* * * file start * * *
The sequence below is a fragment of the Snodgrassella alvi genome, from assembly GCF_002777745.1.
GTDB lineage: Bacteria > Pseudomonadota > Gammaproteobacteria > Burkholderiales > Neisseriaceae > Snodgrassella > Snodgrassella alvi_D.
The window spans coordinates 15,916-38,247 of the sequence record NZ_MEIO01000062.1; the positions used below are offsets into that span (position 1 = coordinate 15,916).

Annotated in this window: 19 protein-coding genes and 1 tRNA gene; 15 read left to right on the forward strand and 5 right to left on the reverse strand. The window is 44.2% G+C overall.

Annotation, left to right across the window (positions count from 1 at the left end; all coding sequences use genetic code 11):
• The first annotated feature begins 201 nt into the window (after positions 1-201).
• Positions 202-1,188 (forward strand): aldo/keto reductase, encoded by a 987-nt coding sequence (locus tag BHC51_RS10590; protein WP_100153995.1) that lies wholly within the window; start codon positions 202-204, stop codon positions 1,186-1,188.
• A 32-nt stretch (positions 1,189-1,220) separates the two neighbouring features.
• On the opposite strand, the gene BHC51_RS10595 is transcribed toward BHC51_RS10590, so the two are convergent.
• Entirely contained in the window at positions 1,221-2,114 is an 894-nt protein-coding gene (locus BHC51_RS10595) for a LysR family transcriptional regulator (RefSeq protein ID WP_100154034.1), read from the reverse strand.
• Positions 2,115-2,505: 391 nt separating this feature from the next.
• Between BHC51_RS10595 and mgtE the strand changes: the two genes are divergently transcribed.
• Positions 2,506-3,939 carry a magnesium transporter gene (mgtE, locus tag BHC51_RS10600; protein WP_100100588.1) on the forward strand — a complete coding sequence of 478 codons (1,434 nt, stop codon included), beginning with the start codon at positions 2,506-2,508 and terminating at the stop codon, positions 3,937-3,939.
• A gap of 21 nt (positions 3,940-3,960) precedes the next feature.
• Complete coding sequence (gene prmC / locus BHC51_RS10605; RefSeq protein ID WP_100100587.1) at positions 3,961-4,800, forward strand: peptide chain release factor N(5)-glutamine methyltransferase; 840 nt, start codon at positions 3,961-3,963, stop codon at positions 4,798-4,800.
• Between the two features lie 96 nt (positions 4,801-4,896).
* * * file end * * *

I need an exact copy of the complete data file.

The sequence below is a fragment of the Snodgrassella alvi genome, from assembly GCF_002777745.1.
GTDB lineage: Bacteria > Pseudomonadota > Gammaproteobacteria > Burkholderiales > Neisseriaceae > Snodgrassella > Snodgrassella alvi_D.
The window spans coordinates 15,916-38,247 of the sequence record NZ_MEIO01000062.1; the positions used below are offsets into that span (position 1 = coordinate 15,916).

Annotated in this window: 19 protein-coding genes and 1 tRNA gene; 15 read left to right on the forward strand and 5 right to left on the reverse strand. The window is 44.2% G+C overall.

Annotation, left to right across the window (positions count from 1 at the left end; all coding sequences use genetic code 11):
• The first annotated feature begins 201 nt into the window (after positions 1-201).
• Positions 202-1,188 (forward strand): aldo/keto reductase, encoded by a 987-nt coding sequence (locus tag BHC51_RS10590; protein WP_100153995.1) that lies wholly within the window; start codon positions 202-204, stop codon positions 1,186-1,188.
• A 32-nt stretch (positions 1,189-1,220) separates the two neighbouring features.
• On the opposite strand, the gene BHC51_RS10595 is transcribed toward BHC51_RS10590, so the two are convergent.
• Entirely contained in the window at positions 1,221-2,114 is an 894-nt protein-coding gene (locus BHC51_RS10595) for a LysR family transcriptional regulator (RefSeq protein ID WP_100154034.1), read from the reverse strand.
• Positions 2,115-2,505: 391 nt separating this feature from the next.
• Between BHC51_RS10595 and mgtE the strand changes: the two genes are divergently transcribed.
• Positions 2,506-3,939 carry a magnesium transporter gene (mgtE, locus tag BHC51_RS10600; protein WP_100100588.1) on the forward strand — a complete coding sequence of 478 codons (1,434 nt, stop codon included), beginning with the start codon at positions 2,506-2,508 and terminating at the stop codon, positions 3,937-3,939.
• A gap of 21 nt (positions 3,940-3,960) precedes the next feature.
• Complete coding sequence (gene prmC / locus BHC51_RS10605; RefSeq protein ID WP_100100587.1) at positions 3,961-4,800, forward strand: peptide chain release factor N(5)-glutamine methyltransferase; 840 nt, start codon at positions 3,961-3,963, stop codon at positions 4,798-4,800.
• Between the two features lie 96 nt (positions 4,801-4,896).